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To celebrate September, I made keto paleo coconut flour bread! With everyone thinking about back-to-school right now, it’s the perfect time for sandwiches… even if you’re following a low carb lifestyle. Yes, really. You probably know there’s no shortage of keto bread recipes here at Wholesome Yum. When my friends at Jennie-O sent me some of my favorite turkey ever, it was a great opportunity to create a new low carb coconut flour bread recipe.
People have been asking me about how to make coconut flour bread for a long time. Most low carb bread recipes have nuts, which is a problem for those with nut allergies. And, you can’t just replace almond flour with coconut flour in a recipe.
Even for those of us without allergies, a nut-free paleo bread made with coconut flour is helpful if you have kids. Many schools don’t allow nuts, meaning you can’t send almond flour bread to school with them.
I wanted a trusted coconut flour bread recipe that I can use for my own kids’ lunches, when they go to school in a couple years. Sure, I might be a little ahead on that (my oldest daughter is three), but I know many of you are facing that problem right now. So, I wanted to help you!
Besides, the yummy turkey from Jennie-O really got me craving a low carb turkey sandwich…
The Trick To The Best Coconut Flour Bread Recipe
What does coconut flour bread taste like? Let’s be real here. Many coconut flour bread recipes are dense and dry.
Coconut flour can be a little challenging to work with, because it’s so dense and absorbs so much moisture. And it’s coconut-ty, which is delicious on its own, but not so much what you want in a simple sandwich bread.
That’s why I spent a long time testing and perfecting this low carb coconut flour bread recipe. I wanted it to be actually good. In fact, it went through five trials to get it just right.
All of that being said, this bread is still denser than some other low carb options. If you like chewy bread with a lot of air pockets and a crust on top, try almond flour bread or even my improved version of 90-second bread. For a light and fluffy (but still low carb) white bread, try this keto paleo bread.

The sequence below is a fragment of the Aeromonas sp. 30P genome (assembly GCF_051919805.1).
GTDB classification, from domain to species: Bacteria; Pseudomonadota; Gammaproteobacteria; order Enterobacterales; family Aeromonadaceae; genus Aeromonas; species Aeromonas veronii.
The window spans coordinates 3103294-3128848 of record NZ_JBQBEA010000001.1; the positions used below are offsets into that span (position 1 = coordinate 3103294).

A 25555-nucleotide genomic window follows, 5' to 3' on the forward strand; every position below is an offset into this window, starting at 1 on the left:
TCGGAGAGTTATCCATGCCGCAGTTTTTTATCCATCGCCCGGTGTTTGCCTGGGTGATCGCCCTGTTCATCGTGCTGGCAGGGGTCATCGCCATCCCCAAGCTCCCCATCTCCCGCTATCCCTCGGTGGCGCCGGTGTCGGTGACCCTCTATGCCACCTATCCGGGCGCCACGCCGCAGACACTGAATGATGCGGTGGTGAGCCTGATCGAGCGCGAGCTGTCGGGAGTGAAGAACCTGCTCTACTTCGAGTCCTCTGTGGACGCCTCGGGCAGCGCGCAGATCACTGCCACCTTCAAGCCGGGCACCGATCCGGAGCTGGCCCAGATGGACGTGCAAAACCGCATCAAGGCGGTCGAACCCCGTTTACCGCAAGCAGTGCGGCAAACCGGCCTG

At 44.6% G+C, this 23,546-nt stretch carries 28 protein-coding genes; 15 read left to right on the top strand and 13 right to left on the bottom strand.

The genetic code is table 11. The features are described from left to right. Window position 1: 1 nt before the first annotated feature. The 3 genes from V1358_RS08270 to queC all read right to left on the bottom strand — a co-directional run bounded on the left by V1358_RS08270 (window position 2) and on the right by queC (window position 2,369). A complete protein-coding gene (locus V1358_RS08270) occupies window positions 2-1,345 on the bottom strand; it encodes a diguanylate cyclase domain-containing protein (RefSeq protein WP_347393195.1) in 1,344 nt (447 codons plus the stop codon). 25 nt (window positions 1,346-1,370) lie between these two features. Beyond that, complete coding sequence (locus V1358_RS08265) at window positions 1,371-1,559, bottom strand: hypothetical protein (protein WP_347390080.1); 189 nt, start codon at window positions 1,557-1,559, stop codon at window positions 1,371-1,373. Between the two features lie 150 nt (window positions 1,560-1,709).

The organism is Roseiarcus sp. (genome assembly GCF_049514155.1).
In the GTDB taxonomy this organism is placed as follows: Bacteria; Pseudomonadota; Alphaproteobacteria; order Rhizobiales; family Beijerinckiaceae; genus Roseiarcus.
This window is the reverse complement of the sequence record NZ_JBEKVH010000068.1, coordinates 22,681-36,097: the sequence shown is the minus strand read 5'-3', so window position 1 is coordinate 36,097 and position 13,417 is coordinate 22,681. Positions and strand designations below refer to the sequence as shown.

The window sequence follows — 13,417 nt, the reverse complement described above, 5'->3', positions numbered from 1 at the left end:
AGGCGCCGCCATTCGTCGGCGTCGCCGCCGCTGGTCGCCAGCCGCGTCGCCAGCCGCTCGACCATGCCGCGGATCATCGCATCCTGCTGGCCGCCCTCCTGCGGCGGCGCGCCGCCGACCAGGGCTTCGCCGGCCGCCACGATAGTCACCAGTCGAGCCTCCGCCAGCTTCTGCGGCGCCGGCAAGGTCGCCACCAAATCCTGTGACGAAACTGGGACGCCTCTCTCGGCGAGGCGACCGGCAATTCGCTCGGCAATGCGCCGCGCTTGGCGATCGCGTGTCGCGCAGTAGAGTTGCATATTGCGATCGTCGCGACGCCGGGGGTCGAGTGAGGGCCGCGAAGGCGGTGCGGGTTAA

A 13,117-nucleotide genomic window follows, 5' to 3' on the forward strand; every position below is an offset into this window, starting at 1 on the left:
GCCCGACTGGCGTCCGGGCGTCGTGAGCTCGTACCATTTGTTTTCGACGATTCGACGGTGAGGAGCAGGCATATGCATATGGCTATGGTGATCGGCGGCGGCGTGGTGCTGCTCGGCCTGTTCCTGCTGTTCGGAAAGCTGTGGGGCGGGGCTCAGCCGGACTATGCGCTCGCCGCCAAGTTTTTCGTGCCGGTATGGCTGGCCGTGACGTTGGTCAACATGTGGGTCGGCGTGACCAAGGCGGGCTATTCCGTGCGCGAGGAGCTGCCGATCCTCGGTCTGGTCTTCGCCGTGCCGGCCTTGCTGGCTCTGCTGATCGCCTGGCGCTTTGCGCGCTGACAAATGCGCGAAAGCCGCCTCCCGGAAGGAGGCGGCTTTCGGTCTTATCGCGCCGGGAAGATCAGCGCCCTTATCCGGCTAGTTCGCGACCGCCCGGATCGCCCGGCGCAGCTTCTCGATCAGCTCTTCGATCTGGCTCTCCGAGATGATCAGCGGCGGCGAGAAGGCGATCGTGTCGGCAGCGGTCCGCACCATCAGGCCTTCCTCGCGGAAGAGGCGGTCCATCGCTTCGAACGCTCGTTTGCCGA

But if you are looking for coconut flour bread, and you’re tired of the coconut flavor and off-putting texture that they usually have, this new coconut flour bread recipe is for you.
So what’s the trick to coconut flour bread that tastes good? Make it with lots of seeds. This distracts from the coconut-ty taste and gives a yummy seed crunch. It reminds me of multi-grain bread with seeds that I used to love. I know you’ll love it, too!
Tips For How To Make Bread With Coconut Flour
You’re going to get this paleo coconut flour bread recipe down pat – promise! – because I’ve got lots of tips to make it perfect…
Feel free to change up the seeds a bit.
I used lots of different types of seeds in my low carb coconut flour bread recipe. It creates a variety of textures, and I had them all on hand anyway. But if you don’t, it’s no problem!
If needed, you can swap out seeds you don’t have with others that you do have. Just keep the sizes similar.
You’ll need to replace small seeds like chia, sesame and hemp with more small ones just like those. And, you can replace pumpkin seeds with additional sunflower seeds, or vice versa.
However, don’t use more large seeds than written, because the coconut flour bread will fall apart too easily.
Use butter for best flavor, or swap it out to make it dairy-free.
When you’re making low carb coconut flour bread, one of the biggest obstacles is avoiding a strong coconut flour. So, adding coconut oil to the mix isn’t the best idea as-is. This is why I used grass-fed butter instead.
However, if you are dairy-free or strict paleo, you’ll need to replace the butter with something. The best option is ghee if you can tolerate that. If not, go for a vegan butter-flavored coconut oil like this one. It doesn’t taste like coconut, unlike the regular kind.
Add xanthan gum for a chewier bread.
If you want to improve the texture of your keto bread with coconut flour, try adding a bit of xanthan gum. I left it out to make this more paleo-friendly and under 10 ingredients.
For those that are okay with adding xanthan gum, it does help with texture. The right amount is 1/2 tsp and you can add it to the dry ingredients.
Make sure the eggs at least triple in volume before adding them to the bread dough.
Another typical issue with most coconut flour bread recipes is that they are too dense. We counteract this by beating the eggs to triple their volume before adding them to the batter. And, remember to fold (don’t beat or stir!) when you incorporate them into the other ingredients, so that you don’t completely break them down.
Round the top of the coconut flour bread.
Bread made with coconut flour will not rise much. It’s very different from traditional bread made with wheat.
Until someone figures out how to make coconut flour bread rise, the next best thing is to add volume to the batter (see beating eggs above!) and rounding the top before baking.
Wait for the batter to get thick.
Coconut flour absorbs a lot of moisture, but it takes some time for coconut flour bread batter to thicken.
Here is how the bread looks before baking – notice the rounded top and and super thick batter: